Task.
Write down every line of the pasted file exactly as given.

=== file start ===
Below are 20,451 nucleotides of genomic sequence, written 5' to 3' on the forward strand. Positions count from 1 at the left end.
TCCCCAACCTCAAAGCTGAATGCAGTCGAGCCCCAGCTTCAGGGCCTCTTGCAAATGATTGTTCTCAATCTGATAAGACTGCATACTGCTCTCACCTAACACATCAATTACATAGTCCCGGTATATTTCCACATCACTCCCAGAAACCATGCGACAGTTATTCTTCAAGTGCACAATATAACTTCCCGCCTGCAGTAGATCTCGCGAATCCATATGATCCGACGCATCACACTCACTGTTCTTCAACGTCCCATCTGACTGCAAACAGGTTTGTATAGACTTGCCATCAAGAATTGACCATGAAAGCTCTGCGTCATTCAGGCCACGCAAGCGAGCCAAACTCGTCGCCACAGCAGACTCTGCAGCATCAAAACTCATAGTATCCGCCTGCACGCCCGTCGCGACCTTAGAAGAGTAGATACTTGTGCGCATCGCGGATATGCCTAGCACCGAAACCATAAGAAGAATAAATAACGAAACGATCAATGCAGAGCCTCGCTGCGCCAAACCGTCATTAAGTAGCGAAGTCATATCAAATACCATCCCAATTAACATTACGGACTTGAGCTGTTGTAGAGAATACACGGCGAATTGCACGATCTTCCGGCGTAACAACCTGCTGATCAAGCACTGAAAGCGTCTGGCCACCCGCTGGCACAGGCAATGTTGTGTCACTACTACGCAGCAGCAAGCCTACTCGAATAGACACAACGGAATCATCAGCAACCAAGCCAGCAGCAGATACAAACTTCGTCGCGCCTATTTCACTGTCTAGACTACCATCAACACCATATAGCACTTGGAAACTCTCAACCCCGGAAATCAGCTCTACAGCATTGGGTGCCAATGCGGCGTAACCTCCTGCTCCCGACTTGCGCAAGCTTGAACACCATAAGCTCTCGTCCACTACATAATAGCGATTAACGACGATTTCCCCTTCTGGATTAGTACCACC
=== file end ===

Below are 20,451 nucleotides of genomic sequence, written 5' to 3' on the forward strand. Positions count from 1 at the left end.
TCCCCAACCTCAAAGCTGAATGCAGTCGAGCCCCAGCTTCAGGGCCTCTTGCAAATGATTGTTCTCAATCTGATAAGACTGCATACTGCTCTCACCTAACACATCAATTACATAGTCCCGGTATATTTCCACATCACTCCCAGAAACCATGCGACAGTTATTCTTCAAGTGCACAATATAACTTCCCGCCTGCAGTAGATCTCGCGAATCCATATGATCCGACGCATCACACTCACTGTTCTTCAACGTCCCATCTGACTGCAAACAGGTTTGTATAGACTTGCCATCAAGAATTGACCATGAAAGCTCTGCGTCATTCAGGCCACGCAAGCGAGCCAAACTCGTCGCCACAGCAGACTCTGCAGCATCAAAACTCATAGTATCCGCCTGCACGCCCGTCGCGACCTTAGAAGAGTAGATACTTGTGCGCATCGCGGATATGCCTAGCACCGAAACCATAAGAAGAATAAATAACGAAACGATCAATGCAGAGCCTCGCTGCGCCAAACCGTCATTAAGTAGCGAAGTCATATCAAATACCATCCCAATTAACATTACGGACTTGAGCTGTTGTAGAGAATACACGGCGAATTGCACGATCTTCCGGCGTAACAACCTGCTGATCAAGCACTGAAAGCGTCTGGCCACCCGCTGGCACAGGCAATGTTGTGTCACTACTACGCAGCAGCAAGCCTACTCGAATAGACACAACGGAATCATCAGCAACCAAGCCAGCAGCAGATACAAACTTCGTCGCGCCTATTTCACTGTCTAGACTACCATCAACACCATATAGCACTTGGAAACTCTCAACCCCGGAAATCAGCTCTACAGCATTGGGTGCCAATGCGGCGTAACCTCCTGCTCCCGACTTGCGCAAGCTTGAACACCATAAGCTCTCGTCCACTACATAATAGCGATTAACGACGATTTCCCCTTCTGGATTAGTACCACC